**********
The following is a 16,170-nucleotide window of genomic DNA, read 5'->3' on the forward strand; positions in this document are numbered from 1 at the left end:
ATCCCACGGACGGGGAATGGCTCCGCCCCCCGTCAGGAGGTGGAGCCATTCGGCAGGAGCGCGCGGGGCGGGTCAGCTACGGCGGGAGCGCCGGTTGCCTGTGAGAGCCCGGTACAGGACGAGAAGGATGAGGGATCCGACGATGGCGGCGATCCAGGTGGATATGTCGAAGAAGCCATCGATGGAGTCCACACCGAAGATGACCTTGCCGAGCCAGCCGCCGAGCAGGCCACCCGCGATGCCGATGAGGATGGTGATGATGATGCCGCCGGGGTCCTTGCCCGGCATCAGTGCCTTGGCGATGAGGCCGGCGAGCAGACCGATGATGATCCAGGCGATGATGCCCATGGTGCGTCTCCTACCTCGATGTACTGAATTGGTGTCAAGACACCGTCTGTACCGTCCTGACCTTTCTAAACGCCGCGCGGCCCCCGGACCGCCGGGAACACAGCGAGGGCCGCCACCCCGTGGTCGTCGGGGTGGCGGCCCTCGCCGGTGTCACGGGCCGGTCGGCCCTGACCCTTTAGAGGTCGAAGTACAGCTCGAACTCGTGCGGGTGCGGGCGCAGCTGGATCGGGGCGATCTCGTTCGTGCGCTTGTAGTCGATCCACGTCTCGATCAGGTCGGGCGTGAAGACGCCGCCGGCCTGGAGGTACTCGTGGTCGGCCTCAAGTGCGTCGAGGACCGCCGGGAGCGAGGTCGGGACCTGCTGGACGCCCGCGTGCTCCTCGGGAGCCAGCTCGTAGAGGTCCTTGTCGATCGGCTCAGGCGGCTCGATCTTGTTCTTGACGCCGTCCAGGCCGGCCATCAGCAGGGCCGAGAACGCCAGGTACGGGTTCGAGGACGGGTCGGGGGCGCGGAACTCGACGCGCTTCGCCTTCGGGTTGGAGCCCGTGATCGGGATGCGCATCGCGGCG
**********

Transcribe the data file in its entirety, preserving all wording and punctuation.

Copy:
The following is a 16,170-nucleotide window of genomic DNA, read 5'->3' on the forward strand; positions in this document are numbered from 1 at the left end:
ATCCCACGGACGGGGAATGGCTCCGCCCCCCGTCAGGAGGTGGAGCCATTCGGCAGGAGCGCGCGGGGCGGGTCAGCTACGGCGGGAGCGCCGGTTGCCTGTGAGAGCCCGGTACAGGACGAGAAGGATGAGGGATCCGACGATGGCGGCGATCCAGGTGGATATGTCGAAGAAGCCATCGATGGAGTCCACACCGAAGATGACCTTGCCGAGCCAGCCGCCGAGCAGGCCACCCGCGATGCCGATGAGGATGGTGATGATGATGCCGCCGGGGTCCTTGCCCGGCATCAGTGCCTTGGCGATGAGGCCGGCGAGCAGACCGATGATGATCCAGGCGATGATGCCCATGGTGCGTCTCCTACCTCGATGTACTGAATTGGTGTCAAGACACCGTCTGTACCGTCCTGACCTTTCTAAACGCCGCGCGGCCCCCGGACCGCCGGGAACACAGCGAGGGCCGCCACCCCGTGGTCGTCGGGGTGGCGGCCCTCGCCGGTGTCACGGGCCGGTCGGCCCTGACCCTTTAGAGGTCGAAGTACAGCTCGAACTCGTGCGGGTGCGGGCGCAGCTGGATCGGGGCGATCTCGTTCGTGCGCTTGTAGTCGATCCACGTCTCGATCAGGTCGGGCGTGAAGACGCCGCCGGCCTGGAGGTACTCGTGGTCGGCCTCAAGTGCGTCGAGGACCGCCGGGAGCGAGGTCGGGACCTGCTGGACGCCCGCGTGCTCCTCGGGAGCCAGCTCGTAGAGGTCCTTGTCGATCGGCTCAGGCGGCTCGATCTTGTTCTTGACGCCGTCCAGGCCGGCCATCAGCAGGGCCGAGAACGCCAGGTACGGGTTCGAGGACGGGTCGGGGGCGCGGAACTCGACGCGCTTCGCCTTCGGGTTGGAGCCCGTGATCGGGATGCGCATCGCGGCG